Created and directed by John Ridley (American Crime, 12 Years a Slave, Third Watch). Produced by Michael MacDonald (American Crime, Xena: Warrior Princess). For ABC, ABC Studios & Stearn Castle. 53 pages.
Description: Presence Foster, a former Army veteran, finds herself interacting with a widely divergent and highly colorful cross-section of Los Angeles as she unintentionally begins a career as an unlicensed (unlic) Private Investigator…
With Stephanie Sigman (Spectre, Narcos, American Crime), Rick Gonzales (Rush, Reaper), Marcus Anderson…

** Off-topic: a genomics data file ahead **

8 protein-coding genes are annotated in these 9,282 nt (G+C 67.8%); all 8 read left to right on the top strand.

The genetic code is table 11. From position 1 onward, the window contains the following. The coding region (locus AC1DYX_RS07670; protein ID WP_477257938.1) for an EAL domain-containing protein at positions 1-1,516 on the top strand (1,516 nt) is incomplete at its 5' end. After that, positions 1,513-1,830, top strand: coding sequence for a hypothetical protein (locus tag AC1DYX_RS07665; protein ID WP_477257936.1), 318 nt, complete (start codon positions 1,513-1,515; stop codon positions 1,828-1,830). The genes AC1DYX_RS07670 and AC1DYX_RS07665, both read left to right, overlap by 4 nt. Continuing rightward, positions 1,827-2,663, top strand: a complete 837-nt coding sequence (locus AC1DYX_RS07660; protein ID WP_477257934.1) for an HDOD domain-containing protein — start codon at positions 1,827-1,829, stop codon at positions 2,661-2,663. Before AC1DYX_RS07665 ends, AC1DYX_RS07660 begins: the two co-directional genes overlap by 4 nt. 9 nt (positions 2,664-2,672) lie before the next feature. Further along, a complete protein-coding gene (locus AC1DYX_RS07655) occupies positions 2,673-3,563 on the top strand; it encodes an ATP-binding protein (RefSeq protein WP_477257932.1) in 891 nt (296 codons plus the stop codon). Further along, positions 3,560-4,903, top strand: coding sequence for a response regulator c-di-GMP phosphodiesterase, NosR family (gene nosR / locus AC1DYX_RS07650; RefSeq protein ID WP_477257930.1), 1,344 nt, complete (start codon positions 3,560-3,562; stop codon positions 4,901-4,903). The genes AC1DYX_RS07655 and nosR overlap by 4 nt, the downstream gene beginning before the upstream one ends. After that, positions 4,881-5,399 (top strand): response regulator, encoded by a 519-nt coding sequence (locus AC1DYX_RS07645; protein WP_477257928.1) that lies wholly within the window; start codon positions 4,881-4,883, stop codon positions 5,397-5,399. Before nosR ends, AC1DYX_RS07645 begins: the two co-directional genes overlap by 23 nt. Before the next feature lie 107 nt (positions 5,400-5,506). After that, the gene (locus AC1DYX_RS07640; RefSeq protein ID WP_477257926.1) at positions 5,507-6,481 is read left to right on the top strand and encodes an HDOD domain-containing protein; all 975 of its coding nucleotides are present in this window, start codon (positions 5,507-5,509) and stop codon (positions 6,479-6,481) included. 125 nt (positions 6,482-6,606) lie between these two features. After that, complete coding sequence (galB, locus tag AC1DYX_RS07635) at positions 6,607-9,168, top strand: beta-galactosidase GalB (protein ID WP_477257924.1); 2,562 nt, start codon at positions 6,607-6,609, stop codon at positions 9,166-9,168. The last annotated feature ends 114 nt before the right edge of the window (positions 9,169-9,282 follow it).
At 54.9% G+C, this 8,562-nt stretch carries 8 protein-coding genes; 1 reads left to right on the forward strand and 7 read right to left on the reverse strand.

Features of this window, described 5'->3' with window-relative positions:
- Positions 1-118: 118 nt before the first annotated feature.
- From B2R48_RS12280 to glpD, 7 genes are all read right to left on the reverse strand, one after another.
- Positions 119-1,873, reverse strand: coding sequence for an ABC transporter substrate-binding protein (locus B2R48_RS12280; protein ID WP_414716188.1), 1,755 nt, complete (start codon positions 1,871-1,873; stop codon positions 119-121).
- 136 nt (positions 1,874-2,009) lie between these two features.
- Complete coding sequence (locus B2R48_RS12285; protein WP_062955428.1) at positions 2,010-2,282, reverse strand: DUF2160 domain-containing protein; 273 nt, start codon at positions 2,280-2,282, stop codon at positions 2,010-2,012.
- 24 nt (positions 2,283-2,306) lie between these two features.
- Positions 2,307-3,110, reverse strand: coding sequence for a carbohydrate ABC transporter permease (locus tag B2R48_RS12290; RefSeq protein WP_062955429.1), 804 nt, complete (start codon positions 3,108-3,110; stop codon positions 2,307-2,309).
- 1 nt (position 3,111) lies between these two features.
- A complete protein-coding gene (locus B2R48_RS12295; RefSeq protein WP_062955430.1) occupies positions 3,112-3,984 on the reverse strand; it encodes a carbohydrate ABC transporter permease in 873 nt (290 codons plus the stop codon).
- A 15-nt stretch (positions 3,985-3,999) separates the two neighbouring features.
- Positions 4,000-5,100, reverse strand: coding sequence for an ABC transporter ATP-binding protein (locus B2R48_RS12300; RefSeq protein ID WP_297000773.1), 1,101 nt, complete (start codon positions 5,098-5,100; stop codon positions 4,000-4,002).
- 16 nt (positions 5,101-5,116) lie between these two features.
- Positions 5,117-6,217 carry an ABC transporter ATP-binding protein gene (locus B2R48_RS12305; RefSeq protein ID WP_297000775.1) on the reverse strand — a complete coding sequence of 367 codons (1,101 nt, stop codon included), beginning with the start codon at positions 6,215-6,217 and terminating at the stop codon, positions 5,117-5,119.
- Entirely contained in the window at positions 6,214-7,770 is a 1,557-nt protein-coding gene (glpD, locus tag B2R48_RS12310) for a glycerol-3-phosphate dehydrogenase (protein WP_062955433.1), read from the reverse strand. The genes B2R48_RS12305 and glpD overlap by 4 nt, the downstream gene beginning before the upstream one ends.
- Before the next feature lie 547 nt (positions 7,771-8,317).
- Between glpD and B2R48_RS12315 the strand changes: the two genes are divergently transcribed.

ABC is doing something really right and very smart with talented writer, director and producer John Ridley through the deal they signed with him at ABC Studios. First, they gave him the greatest freedom to do exactly the series he wanted to. It became American Crime, one of the best, if not the best, network show on the air right now, low rated but impressive at every level. Against all odds, they even gave it a second season, which is even better than the first one by the way, a tour de force. And that is called keeping someone happy. Then, they challenged him with creating a detective drama, a genre ABC is not renowned for (at the notable exception of Castle, which is close to the end). But one he can be proud of. One that makes a difference. It is Presence. His next task? Developing a Marvel show. We still don’t have a clue about the character he’s writing for -some chatter say it’s Miss Marvel, ABC won’t confirm- and readers, that is called squeezing someone dry. They paid a shitload of money to get him and they won’t let it go to waste, obviously. And we’re all winners in this. Because like American Crime, Presence looks like something that requires all of our attention – and praise.